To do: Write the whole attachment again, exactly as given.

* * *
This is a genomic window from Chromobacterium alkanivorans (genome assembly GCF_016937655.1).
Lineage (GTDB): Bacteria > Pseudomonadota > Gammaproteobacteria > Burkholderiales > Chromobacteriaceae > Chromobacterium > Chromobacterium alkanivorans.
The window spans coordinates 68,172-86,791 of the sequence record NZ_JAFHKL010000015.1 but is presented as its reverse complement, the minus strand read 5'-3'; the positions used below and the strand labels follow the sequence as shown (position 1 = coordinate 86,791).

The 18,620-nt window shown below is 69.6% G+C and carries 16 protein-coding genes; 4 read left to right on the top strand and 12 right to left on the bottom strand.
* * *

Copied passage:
This is a genomic window from Chromobacterium alkanivorans (genome assembly GCF_016937655.1).
Lineage (GTDB): Bacteria > Pseudomonadota > Gammaproteobacteria > Burkholderiales > Chromobacteriaceae > Chromobacterium > Chromobacterium alkanivorans.
The window spans coordinates 68,172-86,791 of the sequence record NZ_JAFHKL010000015.1 but is presented as its reverse complement, the minus strand read 5'-3'; the positions used below and the strand labels follow the sequence as shown (position 1 = coordinate 86,791).

The 18,620-nt window shown below is 69.6% G+C and carries 16 protein-coding genes; 4 read left to right on the top strand and 12 right to left on the bottom strand.